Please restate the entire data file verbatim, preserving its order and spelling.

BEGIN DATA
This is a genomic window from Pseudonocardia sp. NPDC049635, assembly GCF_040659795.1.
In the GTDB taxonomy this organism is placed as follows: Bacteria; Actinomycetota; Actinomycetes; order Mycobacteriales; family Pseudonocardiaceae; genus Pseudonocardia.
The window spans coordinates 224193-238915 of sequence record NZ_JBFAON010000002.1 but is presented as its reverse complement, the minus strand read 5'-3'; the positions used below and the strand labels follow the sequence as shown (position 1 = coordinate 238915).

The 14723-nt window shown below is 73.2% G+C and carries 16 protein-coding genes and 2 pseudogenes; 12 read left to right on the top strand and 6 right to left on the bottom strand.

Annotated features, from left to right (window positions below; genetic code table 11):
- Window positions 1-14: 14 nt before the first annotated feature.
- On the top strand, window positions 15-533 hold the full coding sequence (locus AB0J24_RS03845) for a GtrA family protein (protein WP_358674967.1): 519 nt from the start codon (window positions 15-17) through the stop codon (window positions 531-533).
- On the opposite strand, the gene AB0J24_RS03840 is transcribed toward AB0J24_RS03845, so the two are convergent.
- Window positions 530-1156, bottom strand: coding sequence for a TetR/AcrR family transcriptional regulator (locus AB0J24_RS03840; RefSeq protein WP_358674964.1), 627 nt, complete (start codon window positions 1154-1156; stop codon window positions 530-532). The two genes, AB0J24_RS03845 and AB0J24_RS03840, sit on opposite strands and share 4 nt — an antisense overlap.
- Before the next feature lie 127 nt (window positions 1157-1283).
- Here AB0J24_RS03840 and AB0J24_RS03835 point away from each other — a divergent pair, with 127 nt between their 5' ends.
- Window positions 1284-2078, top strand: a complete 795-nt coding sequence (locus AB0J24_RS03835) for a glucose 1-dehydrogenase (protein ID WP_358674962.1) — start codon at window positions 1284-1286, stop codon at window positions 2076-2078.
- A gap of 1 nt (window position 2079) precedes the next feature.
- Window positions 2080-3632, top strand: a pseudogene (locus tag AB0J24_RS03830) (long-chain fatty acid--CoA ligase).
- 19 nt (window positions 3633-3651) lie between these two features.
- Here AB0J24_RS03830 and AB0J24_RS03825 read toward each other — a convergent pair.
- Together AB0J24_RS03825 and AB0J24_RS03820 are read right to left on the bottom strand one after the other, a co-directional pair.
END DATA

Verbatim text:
This is a genomic window from Pseudonocardia sp. NPDC049635, assembly GCF_040659795.1.
In the GTDB taxonomy this organism is placed as follows: Bacteria; Actinomycetota; Actinomycetes; order Mycobacteriales; family Pseudonocardiaceae; genus Pseudonocardia.
The window spans coordinates 224193-238915 of sequence record NZ_JBFAON010000002.1 but is presented as its reverse complement, the minus strand read 5'-3'; the positions used below and the strand labels follow the sequence as shown (position 1 = coordinate 238915).

The 14723-nt window shown below is 73.2% G+C and carries 16 protein-coding genes and 2 pseudogenes; 12 read left to right on the top strand and 6 right to left on the bottom strand.

Annotated features, from left to right (window positions below; genetic code table 11):
- Window positions 1-14: 14 nt before the first annotated feature.
- On the top strand, window positions 15-533 hold the full coding sequence (locus AB0J24_RS03845) for a GtrA family protein (protein WP_358674967.1): 519 nt from the start codon (window positions 15-17) through the stop codon (window positions 531-533).
- On the opposite strand, the gene AB0J24_RS03840 is transcribed toward AB0J24_RS03845, so the two are convergent.
- Window positions 530-1156, bottom strand: coding sequence for a TetR/AcrR family transcriptional regulator (locus AB0J24_RS03840; RefSeq protein WP_358674964.1), 627 nt, complete (start codon window positions 1154-1156; stop codon window positions 530-532). The two genes, AB0J24_RS03845 and AB0J24_RS03840, sit on opposite strands and share 4 nt — an antisense overlap.
- Before the next feature lie 127 nt (window positions 1157-1283).
- Here AB0J24_RS03840 and AB0J24_RS03835 point away from each other — a divergent pair, with 127 nt between their 5' ends.
- Window positions 1284-2078, top strand: a complete 795-nt coding sequence (locus AB0J24_RS03835) for a glucose 1-dehydrogenase (protein ID WP_358674962.1) — start codon at window positions 1284-1286, stop codon at window positions 2076-2078.
- A gap of 1 nt (window position 2079) precedes the next feature.
- Window positions 2080-3632, top strand: a pseudogene (locus tag AB0J24_RS03830) (long-chain fatty acid--CoA ligase).
- 19 nt (window positions 3633-3651) lie between these two features.
- Here AB0J24_RS03830 and AB0J24_RS03825 read toward each other — a convergent pair.
- Together AB0J24_RS03825 and AB0J24_RS03820 are read right to left on the bottom strand one after the other, a co-directional pair.